Having recently received a judgment for $3,560 against one of these outfits, I have now been subjected to harassment (signing me up for numerous e-mail newsletters, porn e-mails, etc). See my rant at the top of the front page of I am not looking for a plug for my site as much as I want the word to get out that people can actually do something about these nefarious characters. Many thanks.

Leslie writes: Yet another Grrr about Parking Lot Stalkers aka Particularly Lazy Slackers.
The other day I was walking out of a movie theater to where I parked, which was far, far away because the lot was packed. The weather was gorgeous, sunny and about 60. A car started stalking us as we walked, so naturally we slowed our pace. As we walked further and further away from the theater, they gave up and turned down another aisle. I feel no remorse for laughing at them (I guessed they were not handicapped because there are several handicapped parking spots available).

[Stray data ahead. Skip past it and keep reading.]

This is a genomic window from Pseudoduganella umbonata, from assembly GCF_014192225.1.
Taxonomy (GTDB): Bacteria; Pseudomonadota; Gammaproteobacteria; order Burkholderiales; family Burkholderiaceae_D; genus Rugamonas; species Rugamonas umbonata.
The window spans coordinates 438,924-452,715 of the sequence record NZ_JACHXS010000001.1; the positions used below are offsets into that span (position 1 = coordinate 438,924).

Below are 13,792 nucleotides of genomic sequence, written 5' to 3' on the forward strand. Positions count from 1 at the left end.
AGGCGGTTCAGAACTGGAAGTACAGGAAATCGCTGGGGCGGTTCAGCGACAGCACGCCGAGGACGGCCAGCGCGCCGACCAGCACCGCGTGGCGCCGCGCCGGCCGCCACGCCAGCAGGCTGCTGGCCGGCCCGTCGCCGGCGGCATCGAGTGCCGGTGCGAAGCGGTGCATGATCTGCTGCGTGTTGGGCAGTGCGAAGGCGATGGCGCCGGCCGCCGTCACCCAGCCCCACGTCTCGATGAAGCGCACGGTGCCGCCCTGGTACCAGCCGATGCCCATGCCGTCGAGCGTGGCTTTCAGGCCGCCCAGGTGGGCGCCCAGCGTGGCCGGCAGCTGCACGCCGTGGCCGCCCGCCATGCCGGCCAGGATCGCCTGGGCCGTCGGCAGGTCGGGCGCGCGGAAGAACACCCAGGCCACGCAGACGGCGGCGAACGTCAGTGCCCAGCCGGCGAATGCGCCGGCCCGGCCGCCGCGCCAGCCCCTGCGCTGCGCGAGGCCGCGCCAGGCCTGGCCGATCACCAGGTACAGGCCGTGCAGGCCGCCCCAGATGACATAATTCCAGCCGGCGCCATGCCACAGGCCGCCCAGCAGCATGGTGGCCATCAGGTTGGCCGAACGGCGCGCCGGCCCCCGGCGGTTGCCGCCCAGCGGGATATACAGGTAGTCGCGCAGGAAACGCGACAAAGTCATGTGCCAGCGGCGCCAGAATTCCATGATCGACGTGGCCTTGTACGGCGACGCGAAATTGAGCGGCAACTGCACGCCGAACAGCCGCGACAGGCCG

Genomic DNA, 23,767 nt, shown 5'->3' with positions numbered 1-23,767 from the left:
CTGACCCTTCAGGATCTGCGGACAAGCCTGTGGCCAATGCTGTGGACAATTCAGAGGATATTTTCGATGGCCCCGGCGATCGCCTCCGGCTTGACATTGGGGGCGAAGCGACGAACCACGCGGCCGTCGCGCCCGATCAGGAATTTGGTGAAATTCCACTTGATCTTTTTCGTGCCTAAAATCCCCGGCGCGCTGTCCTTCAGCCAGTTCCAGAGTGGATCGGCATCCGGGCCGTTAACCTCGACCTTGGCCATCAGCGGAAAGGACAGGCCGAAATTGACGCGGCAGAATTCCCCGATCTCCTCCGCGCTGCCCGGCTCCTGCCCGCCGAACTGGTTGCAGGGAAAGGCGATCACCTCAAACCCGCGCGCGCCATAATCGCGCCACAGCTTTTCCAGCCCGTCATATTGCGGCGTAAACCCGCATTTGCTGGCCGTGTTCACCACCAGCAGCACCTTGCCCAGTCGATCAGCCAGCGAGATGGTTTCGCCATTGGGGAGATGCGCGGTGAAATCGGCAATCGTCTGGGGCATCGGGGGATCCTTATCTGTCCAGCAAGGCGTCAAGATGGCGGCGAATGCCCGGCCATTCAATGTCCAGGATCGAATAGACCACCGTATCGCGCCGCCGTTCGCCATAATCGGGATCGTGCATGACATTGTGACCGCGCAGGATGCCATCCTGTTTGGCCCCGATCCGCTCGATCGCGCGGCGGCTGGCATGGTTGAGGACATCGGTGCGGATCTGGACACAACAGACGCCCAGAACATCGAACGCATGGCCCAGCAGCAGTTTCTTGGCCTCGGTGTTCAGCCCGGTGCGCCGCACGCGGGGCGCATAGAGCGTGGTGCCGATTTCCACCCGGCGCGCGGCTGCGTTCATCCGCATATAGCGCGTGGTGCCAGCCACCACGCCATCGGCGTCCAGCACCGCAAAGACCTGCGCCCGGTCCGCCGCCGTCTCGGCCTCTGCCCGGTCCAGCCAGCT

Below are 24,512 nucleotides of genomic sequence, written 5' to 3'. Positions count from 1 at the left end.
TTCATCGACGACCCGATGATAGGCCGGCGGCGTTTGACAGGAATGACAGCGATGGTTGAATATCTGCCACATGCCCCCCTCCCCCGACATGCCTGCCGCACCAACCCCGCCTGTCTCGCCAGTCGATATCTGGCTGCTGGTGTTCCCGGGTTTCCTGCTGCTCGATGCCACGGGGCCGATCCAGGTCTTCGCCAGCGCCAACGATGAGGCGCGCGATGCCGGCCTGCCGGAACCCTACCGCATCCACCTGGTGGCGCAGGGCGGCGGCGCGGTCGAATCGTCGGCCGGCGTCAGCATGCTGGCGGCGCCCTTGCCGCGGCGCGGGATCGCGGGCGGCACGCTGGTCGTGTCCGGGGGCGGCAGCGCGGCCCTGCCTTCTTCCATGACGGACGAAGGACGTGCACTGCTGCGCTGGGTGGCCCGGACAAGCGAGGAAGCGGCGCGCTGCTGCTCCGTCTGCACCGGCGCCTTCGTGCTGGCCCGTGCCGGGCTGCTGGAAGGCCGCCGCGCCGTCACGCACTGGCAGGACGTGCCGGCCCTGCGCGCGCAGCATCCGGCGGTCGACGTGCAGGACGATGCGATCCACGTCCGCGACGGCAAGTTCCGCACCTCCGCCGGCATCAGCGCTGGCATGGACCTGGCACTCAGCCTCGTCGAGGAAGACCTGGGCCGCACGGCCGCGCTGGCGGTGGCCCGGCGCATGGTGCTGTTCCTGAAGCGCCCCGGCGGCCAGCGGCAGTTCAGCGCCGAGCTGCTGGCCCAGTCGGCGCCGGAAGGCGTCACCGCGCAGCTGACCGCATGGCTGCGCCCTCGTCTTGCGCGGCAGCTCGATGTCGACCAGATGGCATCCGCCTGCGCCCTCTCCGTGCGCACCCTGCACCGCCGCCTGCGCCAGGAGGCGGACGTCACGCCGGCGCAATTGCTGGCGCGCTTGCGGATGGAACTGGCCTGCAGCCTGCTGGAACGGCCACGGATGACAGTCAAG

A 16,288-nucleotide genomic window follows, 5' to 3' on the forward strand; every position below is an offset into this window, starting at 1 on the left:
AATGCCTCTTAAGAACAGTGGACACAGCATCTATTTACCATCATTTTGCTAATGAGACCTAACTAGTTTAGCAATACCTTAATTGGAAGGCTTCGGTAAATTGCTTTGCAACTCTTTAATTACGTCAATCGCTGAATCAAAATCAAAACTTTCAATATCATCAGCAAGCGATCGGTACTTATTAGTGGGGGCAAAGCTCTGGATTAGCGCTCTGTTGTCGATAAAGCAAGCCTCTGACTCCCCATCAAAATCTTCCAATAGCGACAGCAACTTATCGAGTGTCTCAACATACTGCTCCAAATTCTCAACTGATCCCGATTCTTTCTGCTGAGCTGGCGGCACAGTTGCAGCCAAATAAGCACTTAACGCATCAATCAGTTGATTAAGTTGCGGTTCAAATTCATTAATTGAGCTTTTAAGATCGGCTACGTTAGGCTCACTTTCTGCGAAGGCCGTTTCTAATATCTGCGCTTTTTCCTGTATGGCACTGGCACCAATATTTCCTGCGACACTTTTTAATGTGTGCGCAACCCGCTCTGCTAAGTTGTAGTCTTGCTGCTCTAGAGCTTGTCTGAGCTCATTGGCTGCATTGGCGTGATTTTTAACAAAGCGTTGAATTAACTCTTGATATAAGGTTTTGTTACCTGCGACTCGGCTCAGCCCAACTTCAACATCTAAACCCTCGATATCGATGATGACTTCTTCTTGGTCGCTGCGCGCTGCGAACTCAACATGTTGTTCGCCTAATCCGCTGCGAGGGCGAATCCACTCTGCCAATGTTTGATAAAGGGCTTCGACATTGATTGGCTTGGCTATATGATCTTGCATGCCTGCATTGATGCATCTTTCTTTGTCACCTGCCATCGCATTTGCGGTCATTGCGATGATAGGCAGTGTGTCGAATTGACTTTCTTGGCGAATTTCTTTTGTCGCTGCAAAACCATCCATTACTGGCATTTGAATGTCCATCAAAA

This situation really irritates me because millions of Americans are overweight, and everyone is looking for the perfect miracle diet. More realistically, these people could start by changing some of their lifestyle habits, such as parking further away from the store, taking the stairs, etc. And even if you aren't overweight, it is obviously beneficial to park further away so you can get some exercise. What is the big deal about parking far away anyway? Is it really so terrible? It adds maybe five minutes to your store visit (which you would waste by waiting for a spot). And most of the time, they can get to their destination more quickly if they just find another spot a few rows down. Waiting for a car to leave its space can take several minutes. Come on! Stop blocking traffic when you could choose a "less desirable" spot and walk to the store in about the same amount of time! Grrrrrrrrrrr!